Selling Your Ideas to Management

by Steven M. Smith · 3 comments

DAVID: Ruth, I think we should buy the ABC software to track trouble tickets and issues.

RUTH: There is no budget for that.

DAVID: But it takes me days to put together the information you want about the state of the product. And without an automated collection mechanism, I think many problems aren’t being reported.

RUTH: Provide the best information available.

DAVID: @#!~

Like many technical people who don’t know the basic ingredients and recipe for selling their ideas to management, David leaves this interaction feeling frustrated.

I’ve felt the hurt of management rejecting my ideas. When I look back on those experiences, I see a clear pattern — rejection was an understandable response to my failure to connect an idea to something that management considered significant.

Think back to a personal experience when someone was trying to persuade you to do something. If whatever they wanted you to do — such as buying insurance, volunteering your time, or making an investment — didn’t offer you significant value, didn’t you reject or ignore it?

Upper managers’ thought process isn’t different than yours. They need to know how an idea connects to something that is significant to them. If you want a thousand times better chance to sell an idea to management at any level, connect it to something that has significant value to that person.

Change the Perspective

Did David put Ruth’s desires first during his dialog with her? No. His desires dominate the interaction. That’s a huge mistake.

Effective selling focuses on the buyer, not the seller.

But David can change the perspective. It starts by doing research about Ruth. By recalling past interactions with Ruth, reviewing emails from her, and querying his network about her goals, David quickly finds many things that Ruth value. It surprises him that he never took the time to notice them before. Three things seem significant: 1) Ruth wants to hire additional testers; 2) her management has rejected her proposal to hire more testers; and 3) she wants her management to see that her organization is delivering more quality at a lower cost.

Change the Recipe

Learning about what matters the buyer is the vital ingredient for successful selling. But the flavor of that ingredient is enhanced when combined with other ingredients using a simple recipe.

The following recipe has served me well over the years when preparing for a selling interaction:

If you do X (the idea), you will get Y (the benefits).

Otherwise (if you do nothing) it will cost you Z (the cost of doing nothing).

Do I have your approval to do X?

In his first interaction with Ruth, David articulated X (the idea) but he didn’t articulate Y (the benefits) and Z (the cost of doing nothing). And he didn’t ask for approval to take action so Ruth didn’t have to explicitly reject his idea. She was free to ignore it, which is what she did.

Using the recipe, David can put the ingredients of the interaction with Ruth in context. He sees that the idea (X) is for the company to buy the ABC software package to track trouble reports. The benefits (Y) to Ruth are related to the three thinks he discovered that are significant to her. The cost of doing nothing (Z) is unknown, which tells him to estimate that cost before the interaction. And finally the recipe reminds him to explicitly ask Ruth for permission to proceed with the purchase.

Change the Interaction

Let’s look how David’s interaction with Ruth might change after using the recipe and updating the interaction with what he has discovered:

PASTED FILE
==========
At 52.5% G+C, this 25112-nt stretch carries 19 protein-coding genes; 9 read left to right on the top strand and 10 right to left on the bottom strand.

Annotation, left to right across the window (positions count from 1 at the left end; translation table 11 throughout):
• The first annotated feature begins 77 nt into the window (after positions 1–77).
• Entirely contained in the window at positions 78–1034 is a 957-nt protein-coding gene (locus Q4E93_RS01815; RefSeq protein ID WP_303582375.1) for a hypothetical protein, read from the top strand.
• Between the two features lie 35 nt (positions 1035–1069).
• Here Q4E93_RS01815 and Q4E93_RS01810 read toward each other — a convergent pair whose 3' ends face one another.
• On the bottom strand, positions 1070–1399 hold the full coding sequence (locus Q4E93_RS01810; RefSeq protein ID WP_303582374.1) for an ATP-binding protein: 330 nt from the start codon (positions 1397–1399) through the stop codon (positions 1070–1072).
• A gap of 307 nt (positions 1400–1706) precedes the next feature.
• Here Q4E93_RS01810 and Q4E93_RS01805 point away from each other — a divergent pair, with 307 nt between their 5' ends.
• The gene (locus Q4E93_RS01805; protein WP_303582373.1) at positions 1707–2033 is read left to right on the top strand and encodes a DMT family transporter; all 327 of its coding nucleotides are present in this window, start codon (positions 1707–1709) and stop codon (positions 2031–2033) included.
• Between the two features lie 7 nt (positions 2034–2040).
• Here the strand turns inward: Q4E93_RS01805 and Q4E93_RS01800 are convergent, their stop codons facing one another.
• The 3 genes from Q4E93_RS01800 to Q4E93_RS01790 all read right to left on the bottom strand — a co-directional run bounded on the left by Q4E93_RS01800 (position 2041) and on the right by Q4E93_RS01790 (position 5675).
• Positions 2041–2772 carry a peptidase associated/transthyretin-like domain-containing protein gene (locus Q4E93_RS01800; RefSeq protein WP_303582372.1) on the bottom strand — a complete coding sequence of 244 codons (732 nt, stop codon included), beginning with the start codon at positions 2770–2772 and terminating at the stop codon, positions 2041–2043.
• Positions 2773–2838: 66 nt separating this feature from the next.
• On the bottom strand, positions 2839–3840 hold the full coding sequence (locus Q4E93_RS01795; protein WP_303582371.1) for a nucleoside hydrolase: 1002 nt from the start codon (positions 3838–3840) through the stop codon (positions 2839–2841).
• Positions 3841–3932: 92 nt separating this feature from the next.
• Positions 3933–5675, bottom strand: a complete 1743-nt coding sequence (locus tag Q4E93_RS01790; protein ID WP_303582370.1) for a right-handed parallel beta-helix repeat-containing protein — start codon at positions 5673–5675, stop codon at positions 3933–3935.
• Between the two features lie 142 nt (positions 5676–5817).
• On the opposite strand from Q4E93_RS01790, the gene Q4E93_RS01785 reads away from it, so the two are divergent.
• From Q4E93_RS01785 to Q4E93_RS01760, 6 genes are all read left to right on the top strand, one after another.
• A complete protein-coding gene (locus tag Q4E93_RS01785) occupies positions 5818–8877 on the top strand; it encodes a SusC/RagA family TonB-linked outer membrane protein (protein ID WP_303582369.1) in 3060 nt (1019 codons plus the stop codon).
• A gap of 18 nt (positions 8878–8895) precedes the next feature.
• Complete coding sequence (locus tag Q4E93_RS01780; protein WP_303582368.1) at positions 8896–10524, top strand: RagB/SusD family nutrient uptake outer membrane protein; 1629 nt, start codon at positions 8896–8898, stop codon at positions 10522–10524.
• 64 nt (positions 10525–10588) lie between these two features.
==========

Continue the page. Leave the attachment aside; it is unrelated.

DAVID: Ruth, if you approve the purchase of the ABC software to collect and analyze trouble ticket data, you could justify to your management the additional testers you’ve talked about hiring. The software will enable us to provide management with timely summaries of the troubles encountered by both the testers and beta clients. If we continue to be unable to articulate the quality of the product, we will continue to ineffectively prioritize the use of our developers. I estimate that poor prioritization is wasting 30% of the development’s time, which works out to about $150K per month.

RUTH: I don’t have the budget to buy the product.

DAVID: Are you willing not hire the additional testers you want and for the development organization to continue to waste $150K per month?

RUTH: @#!~

DAVID: Do I have your approval to buy the ABC software?

RUTH: Let me think about it.

DAVID: When should I check back with you?

RUTH: Friday.

Did David make an immediate sale? No. But Ruth did hear him and he is a thousand times better chance of action being taken on his idea.

Notice that David’s interaction with Ruth also provided information to justify the idea to her manager, Stan. Selling to upper management starts by selling your manager and providing information that helps them sell their manager.

If Ruth rejects the ideas, David may want to appeal to Stan. He will want to change Y (the benefits) so they resonate with Stan. As you sell higher up the management chain, the benefits that matter come from the idea’s impact on increasing revenue and reducing cost.

The same ingredients and recipe apply whenever you sell ideas to anyone, such as a teammate or client.


Many people with technical backgrounds consider “selling” to be a dirty word. That’s a curious notion. I believe selling ideas is part of every aspect of life. Many organizations fail because they buy inferior ideas from people who know how sell. If you have superior ideas, I believe you owe it to your organization and yourself to learn how to sell them effectively. Start with the lesson of putting the desires of the buyer first and your own a distant second. And use the X, Y, Z ingredients and the recipe for combining them to sell your ideas to management. You will have a thousand times better chance of selling the idea.

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